Every year, counties find themselves paying out millions in losses from collisions, employee injuries, property losses and liability claims among others. During the past five years, the incurred cost of all claims for Chesterfield County Government and Schools average $7.6 million. Risk Management identified the need to significantly revise its safety-audit program to strengthen the protocols used, tracking findings and follow-up. The county introduced its Safety Audit Program to prevent losses at more than 300 facilities. The program established a strict protocol regarding the auditing process that enabled the county to prioritize facilities and receive valuable feedback from the auditor. To strengthen this process, the Safety Audit Program enforces that follow-up audits be scheduled on a case-by-case basis. All information from each audit is systematically entered into CS STARS, a software system that identifies strong points, weak points, priorities and trends. As a result of the protocol implementation, Risk Management now has a 100 percent audit completion rate, and since implementation, the overall trend for regulatory and internal policy compliance has improved.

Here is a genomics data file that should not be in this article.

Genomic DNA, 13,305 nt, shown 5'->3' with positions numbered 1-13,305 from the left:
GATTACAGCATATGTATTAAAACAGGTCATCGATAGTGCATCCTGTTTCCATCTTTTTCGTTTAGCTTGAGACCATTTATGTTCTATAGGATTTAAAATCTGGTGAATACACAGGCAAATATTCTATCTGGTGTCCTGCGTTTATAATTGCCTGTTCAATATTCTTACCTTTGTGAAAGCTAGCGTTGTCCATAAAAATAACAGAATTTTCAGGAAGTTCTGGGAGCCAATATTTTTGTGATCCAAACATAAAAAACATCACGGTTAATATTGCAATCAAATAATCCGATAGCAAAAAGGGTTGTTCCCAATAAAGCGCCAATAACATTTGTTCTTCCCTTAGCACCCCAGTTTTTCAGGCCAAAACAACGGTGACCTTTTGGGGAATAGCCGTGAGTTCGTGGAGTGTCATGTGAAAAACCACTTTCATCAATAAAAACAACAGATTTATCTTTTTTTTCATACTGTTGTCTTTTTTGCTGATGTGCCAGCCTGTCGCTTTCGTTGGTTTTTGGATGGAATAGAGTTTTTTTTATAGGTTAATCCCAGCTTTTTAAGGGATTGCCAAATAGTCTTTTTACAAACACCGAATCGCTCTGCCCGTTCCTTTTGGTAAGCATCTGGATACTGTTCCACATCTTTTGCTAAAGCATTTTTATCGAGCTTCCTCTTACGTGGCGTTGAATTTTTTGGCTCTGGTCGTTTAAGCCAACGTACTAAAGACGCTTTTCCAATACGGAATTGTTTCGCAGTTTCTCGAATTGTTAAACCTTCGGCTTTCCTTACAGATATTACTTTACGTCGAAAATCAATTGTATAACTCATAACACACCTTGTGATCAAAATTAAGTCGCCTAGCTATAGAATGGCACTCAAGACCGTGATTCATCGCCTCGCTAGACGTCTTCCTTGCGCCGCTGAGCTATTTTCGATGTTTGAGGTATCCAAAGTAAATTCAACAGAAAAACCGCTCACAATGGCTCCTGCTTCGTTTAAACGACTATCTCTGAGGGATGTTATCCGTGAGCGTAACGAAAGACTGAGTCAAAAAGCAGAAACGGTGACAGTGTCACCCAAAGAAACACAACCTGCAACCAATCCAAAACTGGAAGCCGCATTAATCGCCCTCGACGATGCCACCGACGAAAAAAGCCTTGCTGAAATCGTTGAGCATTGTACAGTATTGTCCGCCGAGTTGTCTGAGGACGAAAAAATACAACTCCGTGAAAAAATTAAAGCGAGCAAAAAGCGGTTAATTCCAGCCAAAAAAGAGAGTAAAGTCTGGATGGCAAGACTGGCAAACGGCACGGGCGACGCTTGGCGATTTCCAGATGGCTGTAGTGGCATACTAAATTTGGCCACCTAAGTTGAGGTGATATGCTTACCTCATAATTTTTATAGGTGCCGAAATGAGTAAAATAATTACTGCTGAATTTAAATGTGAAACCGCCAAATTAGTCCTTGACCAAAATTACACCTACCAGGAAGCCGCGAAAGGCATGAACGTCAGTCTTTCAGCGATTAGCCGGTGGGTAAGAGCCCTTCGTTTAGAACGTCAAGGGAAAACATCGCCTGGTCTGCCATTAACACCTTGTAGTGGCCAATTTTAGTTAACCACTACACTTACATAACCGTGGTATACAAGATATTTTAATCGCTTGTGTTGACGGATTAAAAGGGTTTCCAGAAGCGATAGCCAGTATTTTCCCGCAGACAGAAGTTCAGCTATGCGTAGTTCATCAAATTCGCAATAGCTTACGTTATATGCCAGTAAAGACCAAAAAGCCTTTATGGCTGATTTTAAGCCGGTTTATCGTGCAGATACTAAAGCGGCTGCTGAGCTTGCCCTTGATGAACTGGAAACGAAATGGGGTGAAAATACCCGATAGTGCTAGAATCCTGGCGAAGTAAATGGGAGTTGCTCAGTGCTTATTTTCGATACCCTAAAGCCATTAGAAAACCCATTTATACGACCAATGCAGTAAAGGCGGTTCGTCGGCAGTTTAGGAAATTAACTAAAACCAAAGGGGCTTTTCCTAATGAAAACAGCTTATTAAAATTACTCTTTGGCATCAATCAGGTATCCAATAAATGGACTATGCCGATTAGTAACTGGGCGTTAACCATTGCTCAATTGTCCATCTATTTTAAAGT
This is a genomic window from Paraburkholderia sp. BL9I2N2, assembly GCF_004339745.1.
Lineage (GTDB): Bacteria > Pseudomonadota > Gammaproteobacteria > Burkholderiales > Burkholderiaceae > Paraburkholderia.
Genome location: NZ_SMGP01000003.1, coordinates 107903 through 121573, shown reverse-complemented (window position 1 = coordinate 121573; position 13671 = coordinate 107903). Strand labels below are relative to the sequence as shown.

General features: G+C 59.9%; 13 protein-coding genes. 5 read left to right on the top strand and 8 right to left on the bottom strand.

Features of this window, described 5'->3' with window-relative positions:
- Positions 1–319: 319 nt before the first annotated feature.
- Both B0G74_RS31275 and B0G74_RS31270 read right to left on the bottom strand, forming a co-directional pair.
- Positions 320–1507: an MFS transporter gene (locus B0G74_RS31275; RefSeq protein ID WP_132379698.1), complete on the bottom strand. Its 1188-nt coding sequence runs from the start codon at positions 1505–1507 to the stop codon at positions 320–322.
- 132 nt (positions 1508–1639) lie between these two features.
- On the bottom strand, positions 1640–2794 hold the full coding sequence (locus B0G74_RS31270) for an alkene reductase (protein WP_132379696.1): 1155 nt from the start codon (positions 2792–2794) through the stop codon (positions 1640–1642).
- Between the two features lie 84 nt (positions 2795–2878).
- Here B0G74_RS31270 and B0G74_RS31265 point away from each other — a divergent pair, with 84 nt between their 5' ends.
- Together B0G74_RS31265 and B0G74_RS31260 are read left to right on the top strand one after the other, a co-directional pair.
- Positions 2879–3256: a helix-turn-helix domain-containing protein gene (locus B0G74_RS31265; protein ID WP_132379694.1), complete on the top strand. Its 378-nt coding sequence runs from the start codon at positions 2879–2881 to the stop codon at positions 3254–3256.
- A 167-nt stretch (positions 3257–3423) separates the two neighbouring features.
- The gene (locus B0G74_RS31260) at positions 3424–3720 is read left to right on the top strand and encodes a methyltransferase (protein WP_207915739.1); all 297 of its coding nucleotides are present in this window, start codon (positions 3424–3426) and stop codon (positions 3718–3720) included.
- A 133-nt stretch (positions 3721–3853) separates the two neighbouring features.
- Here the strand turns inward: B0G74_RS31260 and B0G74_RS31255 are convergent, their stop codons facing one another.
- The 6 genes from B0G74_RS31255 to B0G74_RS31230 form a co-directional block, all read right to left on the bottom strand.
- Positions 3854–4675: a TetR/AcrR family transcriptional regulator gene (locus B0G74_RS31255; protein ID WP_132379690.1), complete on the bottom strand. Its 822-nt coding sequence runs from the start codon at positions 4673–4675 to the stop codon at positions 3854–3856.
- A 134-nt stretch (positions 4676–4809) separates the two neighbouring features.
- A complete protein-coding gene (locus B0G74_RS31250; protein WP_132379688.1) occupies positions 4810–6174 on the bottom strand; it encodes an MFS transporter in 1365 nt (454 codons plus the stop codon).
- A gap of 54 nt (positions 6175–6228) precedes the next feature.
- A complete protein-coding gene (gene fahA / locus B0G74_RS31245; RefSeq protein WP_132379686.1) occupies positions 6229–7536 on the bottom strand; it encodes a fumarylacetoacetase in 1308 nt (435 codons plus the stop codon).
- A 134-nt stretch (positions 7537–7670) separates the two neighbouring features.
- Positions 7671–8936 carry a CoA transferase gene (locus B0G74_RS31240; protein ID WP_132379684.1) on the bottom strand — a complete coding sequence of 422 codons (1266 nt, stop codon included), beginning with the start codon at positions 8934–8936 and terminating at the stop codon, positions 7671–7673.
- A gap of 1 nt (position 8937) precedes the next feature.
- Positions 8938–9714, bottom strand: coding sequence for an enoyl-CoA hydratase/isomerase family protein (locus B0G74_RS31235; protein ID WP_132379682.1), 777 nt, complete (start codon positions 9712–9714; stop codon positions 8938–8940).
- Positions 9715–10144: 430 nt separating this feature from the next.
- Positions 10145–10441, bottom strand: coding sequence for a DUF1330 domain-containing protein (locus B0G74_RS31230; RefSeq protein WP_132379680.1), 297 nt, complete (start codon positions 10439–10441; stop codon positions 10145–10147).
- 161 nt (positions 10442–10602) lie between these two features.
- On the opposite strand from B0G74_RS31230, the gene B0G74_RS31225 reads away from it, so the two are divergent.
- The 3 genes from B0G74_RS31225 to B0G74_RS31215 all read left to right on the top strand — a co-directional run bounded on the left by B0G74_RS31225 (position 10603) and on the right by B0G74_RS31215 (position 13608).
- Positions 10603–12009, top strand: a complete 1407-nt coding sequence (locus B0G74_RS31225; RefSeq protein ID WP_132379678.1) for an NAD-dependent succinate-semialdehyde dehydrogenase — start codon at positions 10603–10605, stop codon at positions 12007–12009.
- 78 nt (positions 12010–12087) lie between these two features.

Capping a Community Problem: Partnerships for Preventing Refrigerant Huffing - Youth Planning and Development and SAFE
Many teenagers are abusing household substances as mind-altering drugs. Huffing refrigerant from A/C units has led to tragic deaths among teenagers. Chesterfield County and SAFE Inc., a local nonprofit coalition, developed an innovative partnership with companies from the HVAC sector to reduce access to refrigerant by installing locking caps on A/C unit valves. The initiative was built on a change to the Virginia Building Code that mandates locking caps on all new installations to prevent unauthorized access beginning March 1, 2011. The initiative focuses on retrofitting existing units with locking caps and has proved to be a great success for the county.